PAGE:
Quantum physics experts?

Would anyone with a solid knowledge of quantum physics please PM me? I’m interested in learning more about it, specifically as to how it could apply to objections to some theological positions.

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God does not play cards with the Universe ?

I know a little bit about it but I don’t think I would know enough to apply it to theology.

I have a “good” knowledge of quantum physics - I would not call myself an “expert” in this field (I majored in mathematics, but my studies included a good dose of quantum mechanics).

I would be happy to discuss these topics in the CAF forums, so that current and future readers may benefit. I am not interested in a PM discourse. Post your questions in the public forum, and I (and (probably) other knowledgeable members) will be pleased to reply.

“I think I can safely say that nobody understands quantum mechanics.” (Richard Feynman)

well I am a physics major and I have had an introductory course on quantum physics but I am in no way an expert, as Ahimsa pointed out no one is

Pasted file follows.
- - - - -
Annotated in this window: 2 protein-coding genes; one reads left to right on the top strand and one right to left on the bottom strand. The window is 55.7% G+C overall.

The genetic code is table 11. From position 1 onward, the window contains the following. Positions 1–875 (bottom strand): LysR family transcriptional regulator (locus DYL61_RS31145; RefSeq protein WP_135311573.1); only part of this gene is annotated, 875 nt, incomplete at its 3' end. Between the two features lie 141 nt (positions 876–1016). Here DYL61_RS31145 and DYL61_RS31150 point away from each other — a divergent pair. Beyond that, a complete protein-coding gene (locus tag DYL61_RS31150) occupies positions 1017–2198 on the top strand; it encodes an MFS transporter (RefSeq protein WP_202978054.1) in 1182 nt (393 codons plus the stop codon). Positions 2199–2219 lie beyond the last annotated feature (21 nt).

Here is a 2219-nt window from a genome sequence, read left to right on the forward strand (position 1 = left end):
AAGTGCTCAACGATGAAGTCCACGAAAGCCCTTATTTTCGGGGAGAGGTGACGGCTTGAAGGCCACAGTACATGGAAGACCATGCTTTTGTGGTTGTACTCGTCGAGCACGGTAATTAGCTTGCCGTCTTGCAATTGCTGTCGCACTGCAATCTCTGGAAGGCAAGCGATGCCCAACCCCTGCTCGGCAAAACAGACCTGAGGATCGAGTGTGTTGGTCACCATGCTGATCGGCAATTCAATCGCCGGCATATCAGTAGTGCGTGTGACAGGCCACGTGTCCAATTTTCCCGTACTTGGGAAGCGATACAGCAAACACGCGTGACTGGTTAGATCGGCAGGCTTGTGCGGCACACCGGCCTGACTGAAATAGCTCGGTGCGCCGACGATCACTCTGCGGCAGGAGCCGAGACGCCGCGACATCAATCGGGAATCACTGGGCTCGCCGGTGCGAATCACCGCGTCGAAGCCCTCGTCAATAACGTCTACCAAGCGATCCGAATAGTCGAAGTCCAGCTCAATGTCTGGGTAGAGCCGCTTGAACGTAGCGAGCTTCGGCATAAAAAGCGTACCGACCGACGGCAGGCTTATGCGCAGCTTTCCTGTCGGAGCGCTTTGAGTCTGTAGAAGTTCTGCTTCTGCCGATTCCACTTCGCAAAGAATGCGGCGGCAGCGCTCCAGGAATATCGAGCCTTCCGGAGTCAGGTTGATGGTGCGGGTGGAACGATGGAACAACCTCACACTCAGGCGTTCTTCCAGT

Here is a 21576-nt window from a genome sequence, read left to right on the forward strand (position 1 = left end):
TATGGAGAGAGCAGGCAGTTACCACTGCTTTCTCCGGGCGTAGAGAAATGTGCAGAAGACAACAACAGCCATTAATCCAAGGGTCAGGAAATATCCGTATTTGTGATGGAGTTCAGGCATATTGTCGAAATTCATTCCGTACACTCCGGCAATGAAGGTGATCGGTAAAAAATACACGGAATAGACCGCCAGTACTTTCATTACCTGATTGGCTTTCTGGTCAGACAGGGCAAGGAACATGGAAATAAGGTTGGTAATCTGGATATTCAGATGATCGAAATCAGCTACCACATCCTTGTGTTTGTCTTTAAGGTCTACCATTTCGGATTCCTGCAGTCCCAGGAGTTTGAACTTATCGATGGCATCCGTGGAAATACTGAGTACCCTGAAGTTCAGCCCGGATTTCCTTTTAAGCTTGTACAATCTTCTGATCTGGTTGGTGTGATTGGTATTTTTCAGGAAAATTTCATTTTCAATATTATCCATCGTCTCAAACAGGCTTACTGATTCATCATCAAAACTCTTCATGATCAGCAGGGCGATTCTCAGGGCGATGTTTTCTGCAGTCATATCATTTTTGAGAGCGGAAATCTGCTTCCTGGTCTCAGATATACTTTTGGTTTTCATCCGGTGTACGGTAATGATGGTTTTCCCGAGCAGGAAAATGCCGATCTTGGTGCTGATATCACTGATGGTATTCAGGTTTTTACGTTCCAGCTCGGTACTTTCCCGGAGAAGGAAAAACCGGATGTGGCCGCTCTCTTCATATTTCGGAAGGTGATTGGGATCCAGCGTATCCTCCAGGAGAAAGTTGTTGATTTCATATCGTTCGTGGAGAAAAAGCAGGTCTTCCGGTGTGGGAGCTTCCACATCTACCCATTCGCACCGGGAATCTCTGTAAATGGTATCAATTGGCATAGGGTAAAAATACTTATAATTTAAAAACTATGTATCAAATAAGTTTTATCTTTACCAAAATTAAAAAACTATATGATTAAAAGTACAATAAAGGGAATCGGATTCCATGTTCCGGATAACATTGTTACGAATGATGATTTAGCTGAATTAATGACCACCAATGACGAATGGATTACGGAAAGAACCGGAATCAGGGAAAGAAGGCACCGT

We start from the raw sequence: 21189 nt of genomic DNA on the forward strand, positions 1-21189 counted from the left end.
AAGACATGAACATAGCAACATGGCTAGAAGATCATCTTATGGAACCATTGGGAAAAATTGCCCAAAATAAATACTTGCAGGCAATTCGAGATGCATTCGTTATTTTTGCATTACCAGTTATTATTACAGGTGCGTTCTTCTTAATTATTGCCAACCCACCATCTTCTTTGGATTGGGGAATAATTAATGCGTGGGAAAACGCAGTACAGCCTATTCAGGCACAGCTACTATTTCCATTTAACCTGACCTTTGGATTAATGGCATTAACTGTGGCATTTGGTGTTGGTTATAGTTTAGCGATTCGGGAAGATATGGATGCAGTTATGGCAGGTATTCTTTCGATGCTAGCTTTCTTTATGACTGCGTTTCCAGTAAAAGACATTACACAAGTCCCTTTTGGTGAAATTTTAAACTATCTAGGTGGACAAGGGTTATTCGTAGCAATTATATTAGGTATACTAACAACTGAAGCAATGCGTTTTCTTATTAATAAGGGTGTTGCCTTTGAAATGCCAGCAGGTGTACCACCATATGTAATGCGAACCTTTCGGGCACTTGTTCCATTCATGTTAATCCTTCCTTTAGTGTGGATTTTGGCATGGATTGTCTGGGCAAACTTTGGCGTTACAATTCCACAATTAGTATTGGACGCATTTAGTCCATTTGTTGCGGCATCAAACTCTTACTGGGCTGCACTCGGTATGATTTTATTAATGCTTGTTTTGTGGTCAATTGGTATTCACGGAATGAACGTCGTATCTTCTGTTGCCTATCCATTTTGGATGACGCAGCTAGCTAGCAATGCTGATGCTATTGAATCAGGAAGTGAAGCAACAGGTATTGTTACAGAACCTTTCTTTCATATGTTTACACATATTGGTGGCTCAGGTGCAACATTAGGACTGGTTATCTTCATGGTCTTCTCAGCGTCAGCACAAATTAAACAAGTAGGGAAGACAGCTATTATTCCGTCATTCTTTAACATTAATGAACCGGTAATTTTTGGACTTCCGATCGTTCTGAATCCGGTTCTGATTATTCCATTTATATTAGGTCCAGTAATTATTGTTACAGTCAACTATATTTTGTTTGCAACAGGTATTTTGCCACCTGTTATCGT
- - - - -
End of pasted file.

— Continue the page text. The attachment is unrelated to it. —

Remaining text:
I have heard some objections to God using quantum mechanics, I have torn some of these down and even come up with a few of my own in support of God. So please, post them here so everyone can see and learn.

I ask the OP if he has had any PM feedback in this regard. He has offers to discuss this in the public forum, but he has not responded in a public manner. If he is otherwise engaging in a PM discussion then that is perfectly OK, but I think he should give the rest of us the courtesy of a reply.

I’ve had some replies but as yet I don’t quite have answers to my questions.

Specifically it seems to me that quantum superposition is problematic for Aquinas’ assertion that a thing can only be actual and potential in different respects, that the spontaneous generation of matter at the quantum level is problematic for Aquinas’ assertions re: the nature of causality, and that the spontaneous decay of isotopes is problematic for Aquinas’ assertion re: the necessity of an actual motion to actualize the potential of a thing.

I had always understood (as a physics-knowledgeable friend once explained to me) that the bizarre qualities we see emerging from QM are artifacts of our inertial frame of reference, not objective reality. Thus if you could see inside the box where Schrodinger’s Cat was being kept and observe the cat from its own inertial frame of reference, the cat would be either alive or dead, not both simultaneously.

SW85
All falls apart because; God is OUTSIDE of time and space!

Can you pray for the dead?
YES!!!

You can pray for your friend who dies today and your great, great, great grandfather who died 150 years ago… Time is only relative to us…NOT to God!

The protestant is wrong to say…“Can’t pray for the dead”. They have put God into a box, telling us what God can and can’t do!